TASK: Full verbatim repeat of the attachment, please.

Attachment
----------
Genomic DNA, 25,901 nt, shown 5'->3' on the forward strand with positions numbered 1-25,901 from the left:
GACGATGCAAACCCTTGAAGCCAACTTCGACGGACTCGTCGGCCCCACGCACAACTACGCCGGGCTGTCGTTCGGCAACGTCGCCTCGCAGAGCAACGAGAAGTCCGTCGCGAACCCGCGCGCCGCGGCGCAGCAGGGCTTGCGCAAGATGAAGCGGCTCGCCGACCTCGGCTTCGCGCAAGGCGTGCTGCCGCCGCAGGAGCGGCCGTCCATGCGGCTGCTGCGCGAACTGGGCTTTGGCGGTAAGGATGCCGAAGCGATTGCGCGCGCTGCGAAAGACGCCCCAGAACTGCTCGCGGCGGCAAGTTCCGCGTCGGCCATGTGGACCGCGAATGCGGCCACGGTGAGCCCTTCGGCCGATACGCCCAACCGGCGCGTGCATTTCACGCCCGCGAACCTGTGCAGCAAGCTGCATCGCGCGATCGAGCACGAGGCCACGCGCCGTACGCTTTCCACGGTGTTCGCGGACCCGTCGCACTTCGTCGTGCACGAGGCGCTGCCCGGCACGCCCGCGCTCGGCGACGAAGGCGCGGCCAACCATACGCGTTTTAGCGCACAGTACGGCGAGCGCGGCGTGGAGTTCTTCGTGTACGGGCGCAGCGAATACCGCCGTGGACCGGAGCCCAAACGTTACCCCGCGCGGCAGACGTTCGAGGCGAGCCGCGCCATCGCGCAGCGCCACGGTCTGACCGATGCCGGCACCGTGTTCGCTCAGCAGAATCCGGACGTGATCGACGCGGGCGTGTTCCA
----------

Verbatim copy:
Genomic DNA, 25,901 nt, shown 5'->3' on the forward strand with positions numbered 1-25,901 from the left:
GACGATGCAAACCCTTGAAGCCAACTTCGACGGACTCGTCGGCCCCACGCACAACTACGCCGGGCTGTCGTTCGGCAACGTCGCCTCGCAGAGCAACGAGAAGTCCGTCGCGAACCCGCGCGCCGCGGCGCAGCAGGGCTTGCGCAAGATGAAGCGGCTCGCCGACCTCGGCTTCGCGCAAGGCGTGCTGCCGCCGCAGGAGCGGCCGTCCATGCGGCTGCTGCGCGAACTGGGCTTTGGCGGTAAGGATGCCGAAGCGATTGCGCGCGCTGCGAAAGACGCCCCAGAACTGCTCGCGGCGGCAAGTTCCGCGTCGGCCATGTGGACCGCGAATGCGGCCACGGTGAGCCCTTCGGCCGATACGCCCAACCGGCGCGTGCATTTCACGCCCGCGAACCTGTGCAGCAAGCTGCATCGCGCGATCGAGCACGAGGCCACGCGCCGTACGCTTTCCACGGTGTTCGCGGACCCGTCGCACTTCGTCGTGCACGAGGCGCTGCCCGGCACGCCCGCGCTCGGCGACGAAGGCGCGGCCAACCATACGCGTTTTAGCGCACAGTACGGCGAGCGCGGCGTGGAGTTCTTCGTGTACGGGCGCAGCGAATACCGCCGTGGACCGGAGCCCAAACGTTACCCCGCGCGGCAGACGTTCGAGGCGAGCCGCGCCATCGCGCAGCGCCACGGTCTGACCGATGCCGGCACCGTGTTCGCTCAGCAGAATCCGGACGTGATCGACGCGGGCGTGTTCCA